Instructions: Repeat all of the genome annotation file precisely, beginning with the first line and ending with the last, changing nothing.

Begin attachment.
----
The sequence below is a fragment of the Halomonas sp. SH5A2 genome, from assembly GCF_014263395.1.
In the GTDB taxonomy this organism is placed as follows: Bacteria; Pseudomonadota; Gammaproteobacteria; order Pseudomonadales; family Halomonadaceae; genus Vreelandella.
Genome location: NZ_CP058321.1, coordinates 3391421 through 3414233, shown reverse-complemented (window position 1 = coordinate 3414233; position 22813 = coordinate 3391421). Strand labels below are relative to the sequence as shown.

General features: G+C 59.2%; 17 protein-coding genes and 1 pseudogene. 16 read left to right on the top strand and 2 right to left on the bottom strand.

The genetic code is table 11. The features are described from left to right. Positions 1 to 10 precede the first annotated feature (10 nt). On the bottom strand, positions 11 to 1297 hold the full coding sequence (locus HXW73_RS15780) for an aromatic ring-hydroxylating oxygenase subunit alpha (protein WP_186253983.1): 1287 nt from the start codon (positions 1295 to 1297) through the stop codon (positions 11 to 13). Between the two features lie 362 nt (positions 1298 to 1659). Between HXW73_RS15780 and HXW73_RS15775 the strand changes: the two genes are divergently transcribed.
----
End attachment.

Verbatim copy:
The sequence below is a fragment of the Halomonas sp. SH5A2 genome, from assembly GCF_014263395.1.
In the GTDB taxonomy this organism is placed as follows: Bacteria; Pseudomonadota; Gammaproteobacteria; order Pseudomonadales; family Halomonadaceae; genus Vreelandella.
Genome location: NZ_CP058321.1, coordinates 3391421 through 3414233, shown reverse-complemented (window position 1 = coordinate 3414233; position 22813 = coordinate 3391421). Strand labels below are relative to the sequence as shown.

General features: G+C 59.2%; 17 protein-coding genes and 1 pseudogene. 16 read left to right on the top strand and 2 right to left on the bottom strand.

The genetic code is table 11. The features are described from left to right. Positions 1 to 10 precede the first annotated feature (10 nt). On the bottom strand, positions 11 to 1297 hold the full coding sequence (locus HXW73_RS15780) for an aromatic ring-hydroxylating oxygenase subunit alpha (protein WP_186253983.1): 1287 nt from the start codon (positions 1295 to 1297) through the stop codon (positions 11 to 13). Between the two features lie 362 nt (positions 1298 to 1659). Between HXW73_RS15780 and HXW73_RS15775 the strand changes: the two genes are divergently transcribed.